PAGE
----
A latest report from the Agriculture Alliance highlighted that subsidies benefit importers and foreign buyers, but not Vietnamese consumers or rice producers.
The head of the research team, Dr. Nguyen Duc Thanh from the Hanoi National University, said that “some links in the rice production chain had been supported by the State, including irrigation or infrastructure”.
Thanh said, “The tax policies are designed to support irrigation and infrastructure systems. The financial support is not counted when calculating the rice prices”.
“If rice is consumed domestically, the support will be given back to taxpayers. However, we cannot take back support from exports,” he said.
Thanh also brought out that there were problems prevailing in the current policies related to rice production and export.
Overproduction of medium- and low-quality rice and exports that are sold at low prices, are forced by subsidies. For the moment, the policy on the rice floor price does not bring substantial profits to farmers, but daunt them to grow high-quality rice varieties.
The most renowned rice expert in Vietnam, Dr. Vo Tong Xuan, believes that Vietnamese rice products have been underestimated by export companies, which offer low prices in order to contest with Thai exporters. Accurate production cost is not reflected by the prices.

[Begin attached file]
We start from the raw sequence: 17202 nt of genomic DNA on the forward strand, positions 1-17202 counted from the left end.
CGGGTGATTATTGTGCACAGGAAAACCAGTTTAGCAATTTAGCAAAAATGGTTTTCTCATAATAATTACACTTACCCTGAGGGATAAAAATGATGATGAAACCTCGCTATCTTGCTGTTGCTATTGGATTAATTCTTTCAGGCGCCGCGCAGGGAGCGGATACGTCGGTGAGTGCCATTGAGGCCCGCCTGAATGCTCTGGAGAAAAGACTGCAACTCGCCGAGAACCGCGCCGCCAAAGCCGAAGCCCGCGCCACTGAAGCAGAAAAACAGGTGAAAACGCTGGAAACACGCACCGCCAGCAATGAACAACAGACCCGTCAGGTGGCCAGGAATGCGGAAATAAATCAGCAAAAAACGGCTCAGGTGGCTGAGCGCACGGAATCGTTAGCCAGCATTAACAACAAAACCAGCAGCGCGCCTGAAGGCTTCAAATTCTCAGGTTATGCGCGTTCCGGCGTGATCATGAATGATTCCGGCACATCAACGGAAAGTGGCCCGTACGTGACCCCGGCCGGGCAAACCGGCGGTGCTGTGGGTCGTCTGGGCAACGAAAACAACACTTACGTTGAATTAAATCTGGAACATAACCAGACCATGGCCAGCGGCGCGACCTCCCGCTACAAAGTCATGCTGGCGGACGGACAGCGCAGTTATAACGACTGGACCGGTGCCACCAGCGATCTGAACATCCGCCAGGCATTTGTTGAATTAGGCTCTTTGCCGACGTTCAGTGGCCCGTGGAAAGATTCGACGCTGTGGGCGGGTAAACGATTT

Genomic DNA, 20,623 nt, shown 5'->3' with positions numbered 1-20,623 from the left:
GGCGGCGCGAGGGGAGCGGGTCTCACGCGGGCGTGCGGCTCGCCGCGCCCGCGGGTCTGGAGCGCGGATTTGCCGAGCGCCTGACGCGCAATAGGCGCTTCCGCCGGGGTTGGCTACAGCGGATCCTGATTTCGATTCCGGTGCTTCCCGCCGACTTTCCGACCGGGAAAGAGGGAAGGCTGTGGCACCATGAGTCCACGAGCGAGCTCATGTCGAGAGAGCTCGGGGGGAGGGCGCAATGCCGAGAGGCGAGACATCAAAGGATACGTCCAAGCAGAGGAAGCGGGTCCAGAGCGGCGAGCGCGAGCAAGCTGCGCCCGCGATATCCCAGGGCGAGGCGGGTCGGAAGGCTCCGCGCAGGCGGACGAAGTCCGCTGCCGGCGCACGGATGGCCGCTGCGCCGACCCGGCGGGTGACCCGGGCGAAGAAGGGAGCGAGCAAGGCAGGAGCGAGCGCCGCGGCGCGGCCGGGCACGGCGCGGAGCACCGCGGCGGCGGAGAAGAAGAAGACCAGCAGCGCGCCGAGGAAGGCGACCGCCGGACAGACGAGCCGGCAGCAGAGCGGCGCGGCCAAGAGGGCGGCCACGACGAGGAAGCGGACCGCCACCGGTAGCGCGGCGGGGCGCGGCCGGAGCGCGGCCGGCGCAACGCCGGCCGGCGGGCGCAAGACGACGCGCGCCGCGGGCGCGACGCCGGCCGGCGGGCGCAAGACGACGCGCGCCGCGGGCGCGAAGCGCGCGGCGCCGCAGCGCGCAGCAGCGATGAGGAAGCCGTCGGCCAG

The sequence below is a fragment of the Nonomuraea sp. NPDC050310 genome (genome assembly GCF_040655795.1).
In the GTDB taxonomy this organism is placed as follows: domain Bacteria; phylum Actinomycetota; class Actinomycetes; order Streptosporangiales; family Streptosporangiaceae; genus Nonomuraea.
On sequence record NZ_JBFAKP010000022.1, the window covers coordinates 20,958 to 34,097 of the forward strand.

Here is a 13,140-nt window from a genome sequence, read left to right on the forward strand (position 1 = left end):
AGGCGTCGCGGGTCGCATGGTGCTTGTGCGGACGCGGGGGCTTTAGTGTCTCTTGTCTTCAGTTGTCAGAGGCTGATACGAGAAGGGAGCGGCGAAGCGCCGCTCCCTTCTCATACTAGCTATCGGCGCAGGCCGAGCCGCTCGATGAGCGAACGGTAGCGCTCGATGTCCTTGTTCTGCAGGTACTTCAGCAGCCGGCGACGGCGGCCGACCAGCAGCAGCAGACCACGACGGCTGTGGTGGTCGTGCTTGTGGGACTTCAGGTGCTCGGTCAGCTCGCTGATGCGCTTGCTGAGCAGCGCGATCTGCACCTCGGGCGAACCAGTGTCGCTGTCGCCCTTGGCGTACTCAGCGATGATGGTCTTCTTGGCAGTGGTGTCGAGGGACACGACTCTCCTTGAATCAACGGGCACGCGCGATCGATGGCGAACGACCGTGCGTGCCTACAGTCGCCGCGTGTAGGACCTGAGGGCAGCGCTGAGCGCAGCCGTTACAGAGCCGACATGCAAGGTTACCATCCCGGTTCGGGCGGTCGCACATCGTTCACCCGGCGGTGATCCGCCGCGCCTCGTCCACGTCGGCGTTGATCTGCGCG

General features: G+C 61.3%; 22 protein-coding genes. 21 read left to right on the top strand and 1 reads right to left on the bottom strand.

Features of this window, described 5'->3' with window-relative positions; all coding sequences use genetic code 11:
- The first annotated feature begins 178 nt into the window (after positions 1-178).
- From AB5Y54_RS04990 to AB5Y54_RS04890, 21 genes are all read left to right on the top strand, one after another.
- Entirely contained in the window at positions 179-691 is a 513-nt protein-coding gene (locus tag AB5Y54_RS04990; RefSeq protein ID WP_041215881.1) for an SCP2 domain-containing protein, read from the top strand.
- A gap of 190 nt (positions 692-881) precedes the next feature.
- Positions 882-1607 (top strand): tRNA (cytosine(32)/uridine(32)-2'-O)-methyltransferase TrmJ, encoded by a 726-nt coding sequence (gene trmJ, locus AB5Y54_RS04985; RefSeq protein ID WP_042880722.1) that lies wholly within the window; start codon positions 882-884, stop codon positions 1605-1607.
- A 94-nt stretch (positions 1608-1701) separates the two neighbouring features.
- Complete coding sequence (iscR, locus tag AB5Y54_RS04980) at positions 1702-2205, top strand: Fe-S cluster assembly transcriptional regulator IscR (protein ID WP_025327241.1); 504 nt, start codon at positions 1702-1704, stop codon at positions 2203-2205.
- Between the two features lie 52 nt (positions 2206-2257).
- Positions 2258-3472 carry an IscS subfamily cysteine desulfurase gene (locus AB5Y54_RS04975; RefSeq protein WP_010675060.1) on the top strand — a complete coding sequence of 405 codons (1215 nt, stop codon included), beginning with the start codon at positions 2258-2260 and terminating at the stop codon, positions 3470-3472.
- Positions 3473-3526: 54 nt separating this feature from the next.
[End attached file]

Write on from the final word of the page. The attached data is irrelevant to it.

Xuan said “the State has to pay hundreds of millions of dollars every year for irrigation works, but the expenses are not counted when calculating rice production costs”.
He also said “the low prices on exports caused farmers losses, but also placed high risks for Vietnamese enterprises”.
According to the sources, Vietnam’s rice, like other seafood products, could face a dispute in the US because the rice is sold at low prices in the market.
Dr. Nguyen Ngoc De from Can Tho University said that export prices are much lower than domestic prices. “The problem is that if Vietnam does not make rice exports a priority, the domestic market would not be able to consume the entire annual rice output,” Dr said.
The difference between domestic and export prices is due to an irrational taxation scheme.
While the enterprises that distribute rice in the domestic market bear a VAT of 5%, export companies don’t have to pay the tax.
He suggested removing the VAT on domestic rice distribution in order to create a level for both domestic distributors and exporters.
Nonetheless, speculations about the subsidies vary. Nguyen Hung Linh, chair of the Vietnam Food Association (VFA), withhold that the Vietnamese government was subsidizing the world’s rice consumers.
Linh said that Rice prices in the global market could not be controlled by Vietnam and could not one sidedly establish export prices, counting that the prices are based on supply and demand.